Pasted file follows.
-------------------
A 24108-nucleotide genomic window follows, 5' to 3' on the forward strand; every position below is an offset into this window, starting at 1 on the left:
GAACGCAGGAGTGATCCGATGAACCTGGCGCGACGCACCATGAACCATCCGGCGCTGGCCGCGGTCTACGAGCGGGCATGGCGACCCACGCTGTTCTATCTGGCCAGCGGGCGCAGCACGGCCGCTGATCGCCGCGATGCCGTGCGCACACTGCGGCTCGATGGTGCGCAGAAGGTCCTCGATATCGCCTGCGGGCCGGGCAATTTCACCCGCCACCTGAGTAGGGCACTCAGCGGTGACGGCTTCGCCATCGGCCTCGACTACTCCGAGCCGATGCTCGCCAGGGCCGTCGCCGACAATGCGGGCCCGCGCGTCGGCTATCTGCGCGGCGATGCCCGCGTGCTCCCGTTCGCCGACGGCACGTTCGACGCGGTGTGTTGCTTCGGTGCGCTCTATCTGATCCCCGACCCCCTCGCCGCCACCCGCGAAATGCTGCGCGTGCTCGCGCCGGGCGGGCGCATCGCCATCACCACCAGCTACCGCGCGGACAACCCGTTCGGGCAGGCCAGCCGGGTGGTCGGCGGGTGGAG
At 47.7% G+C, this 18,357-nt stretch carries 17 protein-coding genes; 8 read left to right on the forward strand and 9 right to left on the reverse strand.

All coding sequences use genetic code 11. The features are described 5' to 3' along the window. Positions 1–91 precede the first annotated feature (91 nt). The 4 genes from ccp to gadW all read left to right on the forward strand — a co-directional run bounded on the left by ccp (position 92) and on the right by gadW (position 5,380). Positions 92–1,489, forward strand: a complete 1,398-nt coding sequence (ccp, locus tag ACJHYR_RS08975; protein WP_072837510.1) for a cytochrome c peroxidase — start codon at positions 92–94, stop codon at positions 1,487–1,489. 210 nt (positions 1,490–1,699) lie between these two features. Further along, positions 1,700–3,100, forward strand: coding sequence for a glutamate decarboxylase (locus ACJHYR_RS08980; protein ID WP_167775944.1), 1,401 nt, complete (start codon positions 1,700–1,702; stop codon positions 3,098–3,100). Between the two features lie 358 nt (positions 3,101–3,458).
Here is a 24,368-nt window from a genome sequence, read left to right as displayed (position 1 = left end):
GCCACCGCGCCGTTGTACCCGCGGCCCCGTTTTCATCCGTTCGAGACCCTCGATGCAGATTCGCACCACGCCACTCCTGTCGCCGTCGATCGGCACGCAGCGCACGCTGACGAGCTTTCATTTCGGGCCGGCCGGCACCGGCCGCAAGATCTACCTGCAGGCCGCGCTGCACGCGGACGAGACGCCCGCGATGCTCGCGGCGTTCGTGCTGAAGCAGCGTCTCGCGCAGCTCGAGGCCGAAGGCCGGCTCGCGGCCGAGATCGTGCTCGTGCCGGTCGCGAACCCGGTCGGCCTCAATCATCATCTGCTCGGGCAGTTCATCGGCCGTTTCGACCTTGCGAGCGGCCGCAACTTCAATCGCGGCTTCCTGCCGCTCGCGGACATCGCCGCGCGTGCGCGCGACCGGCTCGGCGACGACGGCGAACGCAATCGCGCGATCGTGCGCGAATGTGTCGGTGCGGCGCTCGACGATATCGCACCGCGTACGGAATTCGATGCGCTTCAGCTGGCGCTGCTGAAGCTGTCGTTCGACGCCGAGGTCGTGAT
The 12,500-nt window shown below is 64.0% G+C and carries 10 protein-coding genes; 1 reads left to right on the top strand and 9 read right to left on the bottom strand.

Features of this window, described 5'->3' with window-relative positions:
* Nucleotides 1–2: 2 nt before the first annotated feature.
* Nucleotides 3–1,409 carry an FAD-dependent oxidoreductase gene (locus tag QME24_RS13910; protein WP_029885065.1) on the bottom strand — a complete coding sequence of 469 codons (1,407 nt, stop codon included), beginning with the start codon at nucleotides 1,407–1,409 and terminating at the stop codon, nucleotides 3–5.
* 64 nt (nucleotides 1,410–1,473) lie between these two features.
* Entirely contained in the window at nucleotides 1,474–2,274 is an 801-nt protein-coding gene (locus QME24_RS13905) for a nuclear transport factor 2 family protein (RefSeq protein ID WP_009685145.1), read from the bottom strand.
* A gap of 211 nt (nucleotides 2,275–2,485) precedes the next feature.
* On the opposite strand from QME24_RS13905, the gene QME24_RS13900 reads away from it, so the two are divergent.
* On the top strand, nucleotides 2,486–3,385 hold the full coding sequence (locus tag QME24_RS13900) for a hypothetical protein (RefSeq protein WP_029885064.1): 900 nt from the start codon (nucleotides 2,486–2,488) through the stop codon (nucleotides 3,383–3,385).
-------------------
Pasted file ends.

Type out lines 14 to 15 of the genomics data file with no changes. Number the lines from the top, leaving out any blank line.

* On the opposite strand from QME24_RS13905, the gene QME24_RS13900 reads away from it, so the two are divergent.
* On the top strand, nucleotides 2,486–3,385 hold the full coding sequence (locus tag QME24_RS13900) for a hypothetical protein (RefSeq protein WP_029885064.1): 900 nt from the start codon (nucleotides 2,486–2,488) through the stop codon (nucleotides 3,383–3,385).